Around 2005, maritime piracy made a troubling resurgence three quarters of a century after a consensus had been reached that the age of piracy had permanently ended. Yet piracy returned in a slightly different form, with pirates relying more on land-based facilitators than their historical counterparts. Maritime piracy’s reappearance made ripe for consideration the question of whether a facilitator of maritime piracy must be physically present on the high seas while facilitating in order to be subject to universal jurisdiction. This Article undertakes an analysis of the text, statutory context, history, and policy impetus behind UNCLOS art. 101 as it relates to universal jurisdiction over facilitators. It finds that the weight of the evidence suggests that a high seas requirement in fact exists for facilitators of piracy jure gentium. From there, the article considers the likely implications of such a requirement on modern facilitators of maritime piracy. Through the lens of political economy, the Article asserts that universal jurisdiction piracy prosecutions pose something of a commons problem, or, alternatively, a public goods problem. Because rational actors operating in a market tend to internalize externalities and under-produce public goods, this theory suggests that universal jurisdiction prosecutions should be quite rare, and state practice confirms that hypothesis. In short, this article argues that there is a high seas requirement for inciters and intentional facilitators of piracy jure gentium, but the existence of this requirement is unlikely to affect the impunity of facilitators.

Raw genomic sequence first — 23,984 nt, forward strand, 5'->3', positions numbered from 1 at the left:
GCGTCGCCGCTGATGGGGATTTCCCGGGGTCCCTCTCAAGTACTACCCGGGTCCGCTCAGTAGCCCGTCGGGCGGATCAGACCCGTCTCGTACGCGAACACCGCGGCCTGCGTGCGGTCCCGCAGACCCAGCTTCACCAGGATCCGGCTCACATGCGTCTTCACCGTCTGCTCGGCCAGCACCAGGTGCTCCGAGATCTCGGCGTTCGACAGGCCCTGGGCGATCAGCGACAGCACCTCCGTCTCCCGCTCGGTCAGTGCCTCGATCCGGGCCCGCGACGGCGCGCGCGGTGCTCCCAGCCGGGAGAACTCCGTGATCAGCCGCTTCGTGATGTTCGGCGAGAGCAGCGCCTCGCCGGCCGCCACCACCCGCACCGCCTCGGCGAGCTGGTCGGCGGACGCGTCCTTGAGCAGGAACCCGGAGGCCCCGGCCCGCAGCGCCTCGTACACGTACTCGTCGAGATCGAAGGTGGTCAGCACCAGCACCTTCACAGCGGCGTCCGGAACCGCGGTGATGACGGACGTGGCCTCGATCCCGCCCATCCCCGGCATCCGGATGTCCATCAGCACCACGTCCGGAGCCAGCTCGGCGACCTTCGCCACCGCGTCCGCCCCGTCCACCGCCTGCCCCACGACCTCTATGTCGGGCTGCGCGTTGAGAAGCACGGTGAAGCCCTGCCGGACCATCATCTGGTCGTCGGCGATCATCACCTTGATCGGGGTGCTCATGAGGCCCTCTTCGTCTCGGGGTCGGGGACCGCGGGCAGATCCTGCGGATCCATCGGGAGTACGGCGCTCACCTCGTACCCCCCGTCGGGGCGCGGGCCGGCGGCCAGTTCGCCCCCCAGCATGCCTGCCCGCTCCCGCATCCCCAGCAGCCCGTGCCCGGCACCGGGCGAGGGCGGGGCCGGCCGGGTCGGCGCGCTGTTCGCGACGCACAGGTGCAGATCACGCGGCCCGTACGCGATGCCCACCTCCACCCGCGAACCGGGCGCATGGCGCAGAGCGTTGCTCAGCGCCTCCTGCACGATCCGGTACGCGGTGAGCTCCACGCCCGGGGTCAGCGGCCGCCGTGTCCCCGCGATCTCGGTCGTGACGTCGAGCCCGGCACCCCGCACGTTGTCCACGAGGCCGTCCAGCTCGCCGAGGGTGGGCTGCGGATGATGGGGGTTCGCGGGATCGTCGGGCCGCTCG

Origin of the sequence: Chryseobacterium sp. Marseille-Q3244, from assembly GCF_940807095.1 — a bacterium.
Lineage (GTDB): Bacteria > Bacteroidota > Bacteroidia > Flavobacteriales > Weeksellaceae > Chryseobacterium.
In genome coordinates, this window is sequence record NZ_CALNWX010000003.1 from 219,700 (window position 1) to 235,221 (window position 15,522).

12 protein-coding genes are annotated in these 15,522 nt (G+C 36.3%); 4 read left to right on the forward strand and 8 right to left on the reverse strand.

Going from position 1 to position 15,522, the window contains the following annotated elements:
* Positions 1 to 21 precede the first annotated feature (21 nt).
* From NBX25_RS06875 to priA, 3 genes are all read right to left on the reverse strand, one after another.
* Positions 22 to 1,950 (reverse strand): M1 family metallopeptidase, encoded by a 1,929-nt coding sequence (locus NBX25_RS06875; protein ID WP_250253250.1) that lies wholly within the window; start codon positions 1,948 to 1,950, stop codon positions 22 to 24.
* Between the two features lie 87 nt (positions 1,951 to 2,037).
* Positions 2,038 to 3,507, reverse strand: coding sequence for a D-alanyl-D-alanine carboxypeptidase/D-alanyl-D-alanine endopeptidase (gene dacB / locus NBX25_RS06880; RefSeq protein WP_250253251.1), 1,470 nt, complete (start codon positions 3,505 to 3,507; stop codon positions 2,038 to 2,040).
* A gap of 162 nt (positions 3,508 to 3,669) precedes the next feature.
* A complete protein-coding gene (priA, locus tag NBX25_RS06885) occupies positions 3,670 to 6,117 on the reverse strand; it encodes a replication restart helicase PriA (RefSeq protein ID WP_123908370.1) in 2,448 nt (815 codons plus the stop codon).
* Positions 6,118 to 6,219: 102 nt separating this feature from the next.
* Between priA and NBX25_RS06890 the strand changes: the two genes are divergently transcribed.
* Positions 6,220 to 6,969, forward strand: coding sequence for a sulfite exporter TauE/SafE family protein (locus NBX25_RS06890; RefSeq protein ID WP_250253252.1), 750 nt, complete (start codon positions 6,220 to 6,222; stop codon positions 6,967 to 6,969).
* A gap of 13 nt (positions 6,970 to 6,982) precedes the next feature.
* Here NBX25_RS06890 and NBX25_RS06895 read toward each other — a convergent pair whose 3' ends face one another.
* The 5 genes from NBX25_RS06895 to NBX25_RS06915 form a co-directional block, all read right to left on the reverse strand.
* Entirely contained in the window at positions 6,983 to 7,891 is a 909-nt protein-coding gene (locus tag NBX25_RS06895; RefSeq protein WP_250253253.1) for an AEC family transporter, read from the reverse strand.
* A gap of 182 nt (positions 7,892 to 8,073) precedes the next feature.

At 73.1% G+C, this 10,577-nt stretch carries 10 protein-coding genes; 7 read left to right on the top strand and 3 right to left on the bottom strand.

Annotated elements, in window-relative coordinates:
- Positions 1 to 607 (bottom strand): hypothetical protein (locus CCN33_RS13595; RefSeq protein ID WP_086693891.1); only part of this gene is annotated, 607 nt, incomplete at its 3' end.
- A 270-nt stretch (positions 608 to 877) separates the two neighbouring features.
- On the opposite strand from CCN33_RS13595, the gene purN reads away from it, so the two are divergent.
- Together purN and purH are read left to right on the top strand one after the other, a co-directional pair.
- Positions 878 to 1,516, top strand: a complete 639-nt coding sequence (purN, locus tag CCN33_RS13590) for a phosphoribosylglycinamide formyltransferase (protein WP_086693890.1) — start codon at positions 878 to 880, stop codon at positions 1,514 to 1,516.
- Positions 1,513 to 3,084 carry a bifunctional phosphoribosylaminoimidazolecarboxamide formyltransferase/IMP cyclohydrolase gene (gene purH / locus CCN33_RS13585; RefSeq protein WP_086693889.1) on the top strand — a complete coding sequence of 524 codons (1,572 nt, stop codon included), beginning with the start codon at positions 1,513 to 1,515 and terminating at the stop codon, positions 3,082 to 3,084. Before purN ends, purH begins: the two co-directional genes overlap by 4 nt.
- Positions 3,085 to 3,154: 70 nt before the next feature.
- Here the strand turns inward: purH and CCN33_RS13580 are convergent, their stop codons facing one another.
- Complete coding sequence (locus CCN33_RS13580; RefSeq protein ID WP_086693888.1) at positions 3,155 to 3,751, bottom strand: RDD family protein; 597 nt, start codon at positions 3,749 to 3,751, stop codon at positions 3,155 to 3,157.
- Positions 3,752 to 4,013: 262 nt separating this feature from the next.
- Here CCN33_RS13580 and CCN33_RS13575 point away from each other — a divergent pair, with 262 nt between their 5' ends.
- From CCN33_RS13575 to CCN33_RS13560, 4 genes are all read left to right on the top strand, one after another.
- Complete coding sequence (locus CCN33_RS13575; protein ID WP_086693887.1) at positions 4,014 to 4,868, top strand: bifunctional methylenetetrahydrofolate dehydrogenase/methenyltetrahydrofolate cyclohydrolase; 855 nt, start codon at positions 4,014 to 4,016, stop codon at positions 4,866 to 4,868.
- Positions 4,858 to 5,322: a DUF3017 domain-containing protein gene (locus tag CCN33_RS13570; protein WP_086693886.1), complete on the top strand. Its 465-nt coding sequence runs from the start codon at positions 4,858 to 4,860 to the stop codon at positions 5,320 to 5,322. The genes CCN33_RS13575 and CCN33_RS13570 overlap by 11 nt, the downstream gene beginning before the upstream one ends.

A High Seas Requirement for Inciters and Intentional Facilitators of Piracy Jure Gentium and Its (Lack of) Implications for Impunity,
San Diego Int'l L.J.
Available at: http://digital.sandiego.edu/ilj/vol15/iss1/4